The adjudicator appeared to apply the principle of estoppel in the reasoning for the determination and an incorrectly expanded interpretation of the obligation imposed by the SOPA on an adjudicator to value work at the same value as in a previous determination unless satisfied the value has changed. The adjudicator concluded that Beno was unable to re-agitate reasons for withholding payment which were the same as those considered in the first adjudication.

Beno challenged the determination. Both parties agreed the expanded interpretation of the statutory obligation to value work at the same value was incorrect. However, Harlech contended this error was not material as applying the principle of issue estoppel resulted in the same findings. The Supreme Court found issue estoppel did not apply and Harlech appealed the decision. The Court of Appeal agreed with the Supreme Court and dismissed the appeal. The Court of Appeal unanimously found that issue estoppel did not apply to adjudications under the SOPA.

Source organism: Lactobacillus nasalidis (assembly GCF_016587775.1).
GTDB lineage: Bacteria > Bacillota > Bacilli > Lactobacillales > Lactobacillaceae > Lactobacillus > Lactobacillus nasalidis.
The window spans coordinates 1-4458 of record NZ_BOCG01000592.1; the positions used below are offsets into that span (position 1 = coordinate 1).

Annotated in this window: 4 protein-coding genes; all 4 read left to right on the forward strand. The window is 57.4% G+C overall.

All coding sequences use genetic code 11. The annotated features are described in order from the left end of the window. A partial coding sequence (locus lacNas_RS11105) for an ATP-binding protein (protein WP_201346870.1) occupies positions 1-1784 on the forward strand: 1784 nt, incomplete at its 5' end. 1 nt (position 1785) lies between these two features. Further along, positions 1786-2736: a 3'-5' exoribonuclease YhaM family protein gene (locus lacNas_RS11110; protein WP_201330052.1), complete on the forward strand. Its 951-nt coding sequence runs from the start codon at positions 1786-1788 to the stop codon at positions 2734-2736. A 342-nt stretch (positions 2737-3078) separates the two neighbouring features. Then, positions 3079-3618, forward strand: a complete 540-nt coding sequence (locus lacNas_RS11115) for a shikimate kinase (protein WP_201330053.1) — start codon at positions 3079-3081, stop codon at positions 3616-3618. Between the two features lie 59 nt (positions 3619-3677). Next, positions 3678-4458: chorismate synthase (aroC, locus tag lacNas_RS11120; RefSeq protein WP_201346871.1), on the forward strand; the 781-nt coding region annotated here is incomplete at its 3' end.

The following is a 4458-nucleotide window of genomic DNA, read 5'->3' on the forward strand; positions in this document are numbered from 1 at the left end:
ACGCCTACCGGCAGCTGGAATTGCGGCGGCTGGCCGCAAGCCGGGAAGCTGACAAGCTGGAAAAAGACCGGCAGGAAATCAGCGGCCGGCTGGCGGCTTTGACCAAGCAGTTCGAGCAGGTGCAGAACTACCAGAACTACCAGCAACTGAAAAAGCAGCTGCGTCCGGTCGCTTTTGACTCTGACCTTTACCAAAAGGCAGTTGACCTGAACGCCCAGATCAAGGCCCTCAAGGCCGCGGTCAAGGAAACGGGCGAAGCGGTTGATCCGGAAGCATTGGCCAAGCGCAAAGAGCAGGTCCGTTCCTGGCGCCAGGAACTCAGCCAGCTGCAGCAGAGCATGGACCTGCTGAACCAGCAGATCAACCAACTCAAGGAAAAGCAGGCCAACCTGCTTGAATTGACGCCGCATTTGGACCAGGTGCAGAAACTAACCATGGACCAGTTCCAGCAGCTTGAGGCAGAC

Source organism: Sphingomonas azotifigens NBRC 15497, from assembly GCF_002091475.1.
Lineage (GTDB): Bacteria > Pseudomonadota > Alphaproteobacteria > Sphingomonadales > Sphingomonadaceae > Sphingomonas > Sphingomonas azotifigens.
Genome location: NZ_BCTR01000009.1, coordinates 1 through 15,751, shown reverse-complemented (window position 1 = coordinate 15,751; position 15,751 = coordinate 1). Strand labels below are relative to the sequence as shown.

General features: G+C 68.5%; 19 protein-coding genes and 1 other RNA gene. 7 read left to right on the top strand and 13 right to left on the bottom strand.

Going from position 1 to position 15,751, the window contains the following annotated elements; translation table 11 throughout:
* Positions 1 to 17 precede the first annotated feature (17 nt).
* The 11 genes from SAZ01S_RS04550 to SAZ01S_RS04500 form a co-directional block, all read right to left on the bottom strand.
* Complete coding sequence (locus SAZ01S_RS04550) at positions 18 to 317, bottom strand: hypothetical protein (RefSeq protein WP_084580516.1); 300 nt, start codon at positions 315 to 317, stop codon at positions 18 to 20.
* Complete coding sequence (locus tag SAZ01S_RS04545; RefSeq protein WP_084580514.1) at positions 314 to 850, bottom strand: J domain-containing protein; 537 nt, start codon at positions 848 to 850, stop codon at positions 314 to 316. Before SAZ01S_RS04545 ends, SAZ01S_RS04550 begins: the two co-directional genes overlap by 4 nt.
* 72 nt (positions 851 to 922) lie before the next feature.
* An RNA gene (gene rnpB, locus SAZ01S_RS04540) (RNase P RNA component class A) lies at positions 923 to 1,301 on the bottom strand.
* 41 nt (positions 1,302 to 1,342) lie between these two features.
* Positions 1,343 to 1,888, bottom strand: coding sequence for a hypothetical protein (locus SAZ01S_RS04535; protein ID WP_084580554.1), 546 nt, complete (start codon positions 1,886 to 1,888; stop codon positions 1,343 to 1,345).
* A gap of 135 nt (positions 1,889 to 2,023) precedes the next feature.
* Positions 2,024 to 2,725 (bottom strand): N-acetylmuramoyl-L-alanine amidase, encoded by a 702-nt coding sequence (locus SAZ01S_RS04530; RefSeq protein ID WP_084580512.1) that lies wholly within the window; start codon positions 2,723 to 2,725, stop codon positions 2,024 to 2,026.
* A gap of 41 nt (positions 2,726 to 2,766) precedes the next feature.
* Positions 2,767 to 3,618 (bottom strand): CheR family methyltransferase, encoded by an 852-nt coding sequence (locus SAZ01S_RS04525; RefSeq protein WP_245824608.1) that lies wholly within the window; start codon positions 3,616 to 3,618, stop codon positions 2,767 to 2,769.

Based on the Dualcorp case and a few similar cases, Mr Justice Lee in the present case said "issue estoppel in the context of security of payment legislation deviates from the principles of issue estoppel as commonly understood. Even where the doctrine has been found to operate, it is characterised as inchoate, narrow in scope, and based upon broader principles of preclusion”.